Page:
A Moment of Peace in Venice, 2002
Although I would hardly put myself in the company of some of my friends whose artistic endeavors are far more serious than my own, I’d be lying if I didn’t concede that there is a part of me that yearns for some kind of artistic recognition.
There was a brief discussion the other morning at a friend’s Facebook page about the merit of gallery shows, the bottom line of which was that while we all used to dream of gallery shows and may have had them, promoting our work through galleries has become an increasingly inefficient model because of the increased cost of producing gallery shows.
This conversation took me back to deeper questions: What is about a gallery show that appeals to us? Why do we want them so bad? What do they do for us?
To be sure, gallery shows used to be an important rite of artistic passage. Getting a show in a respected gallery was a mark of arrival, of affirmation that what you were producing was worthy of being shown, and shown as art. The combination of a gallery show and a few sales could make you feel successful.
Galleries also took on a lot of the responsibility of promoting your work, an important service, to be sure.
Some galleries still do all of these things quite well. They look for good work to show. They look for work that will sell and make their investments of time, space and promotion worth the while. If they’re really good, they’ll have created relationships with collectors that can be invaluable in introducing you and spreading the word of your work.
Like many other retail categories, however, the gallery business isn’t what it used to be. More of the production and promotion burden for a show has been transferred to the artist.
Part of the problem, I suspect, is that the balance of artists and galleries is out of whack. The universe of photographers with presentable work is growing at a very fast rate. Meanwhile, the financial record of galleries is troubling, especially outside of the major urban art markets. I was talking to a commercial realtor the other day who told me that his landlord clients will not rent to galleries now unless the galleries have an exceptionally robust business history and deep financial pockets.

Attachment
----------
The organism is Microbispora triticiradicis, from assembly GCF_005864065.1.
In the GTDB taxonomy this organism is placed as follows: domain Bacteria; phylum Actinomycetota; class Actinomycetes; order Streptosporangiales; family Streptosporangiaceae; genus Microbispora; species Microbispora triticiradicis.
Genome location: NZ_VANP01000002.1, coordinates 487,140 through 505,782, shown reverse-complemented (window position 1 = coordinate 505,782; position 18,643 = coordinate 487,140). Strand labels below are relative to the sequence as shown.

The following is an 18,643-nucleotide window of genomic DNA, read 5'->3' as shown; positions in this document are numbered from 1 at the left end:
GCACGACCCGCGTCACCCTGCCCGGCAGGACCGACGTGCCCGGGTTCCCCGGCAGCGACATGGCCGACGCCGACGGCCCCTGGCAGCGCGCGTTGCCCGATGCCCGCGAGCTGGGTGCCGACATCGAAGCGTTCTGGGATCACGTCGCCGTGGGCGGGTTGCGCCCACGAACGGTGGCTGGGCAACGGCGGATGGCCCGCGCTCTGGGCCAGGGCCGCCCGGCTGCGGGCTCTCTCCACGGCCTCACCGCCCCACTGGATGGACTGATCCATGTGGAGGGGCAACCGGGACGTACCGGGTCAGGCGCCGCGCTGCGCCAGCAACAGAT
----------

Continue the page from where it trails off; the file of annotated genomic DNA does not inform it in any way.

To which I ask, do we really need gallery shows any more?
To be sure, there’s nothing half as fun as having a bunch of your friends admire your work in an attractive gallery setting. It’s even nicer when you can see a lot of little red “sold” dots on your work.
But any more we can find many of the same attributes of the traditional gallery experience here on the Internet. I suspect some of us have far larger and more geographically and socially diverse networks of friends and followers at places like Flickr than we could ever have in a bricks-and-mortar gallery. Yes, the virtual gallery experience is different. But even in the vast world of Flickr users it’s uncanny how good work gets recognized and talked about.
And isn’t that what you really want?
The tricky part is the business of selling art. But again, I’m constantly amazed at the number of art buyers, especially commercial art buyers, who regularly troll the pages of Flickr and Fotolog and other photo sharing communities in search of specific kinds of photographic work to buy or license.
That leaves only the promotional part. A good gallerist can connect you with buyers you’d never know about any other way. But the business of getting your work “out there” and promoted is still your responsibility. The good news, though, is that there are probably more of what we marketers would call “points of distribution” than ever. Unless you live in New York, LA, Miami or Chicago, the number of galleries in your town is probably smaller than it used to be. But there are countless specialized online galleries and zines like aCurator that are constantly looking for good work to showcase.
Not that I’ve been all that diligent about doing any of this. I seem to be somewhat bipolar in my promotional efforts. Sometimes I’m exhilarated by something I’ve got to show and enthusiastic about promoting it. Other times I’m counting on luck and providence to carry me along. Fortunately, I have other means of making a living. I’d be a starving artist for sure if I had to depend on my photography for a living. I’ve seen La Bohème enough to know I wouldn’t do well spending a long cold winter in an unheated artist’s garret.
I sometimes wonder how long I’d last if I dropped everything else to pursue photography seriously. But right now is not one of those times. I’d rather think back to the quiet moment, above, in Venice.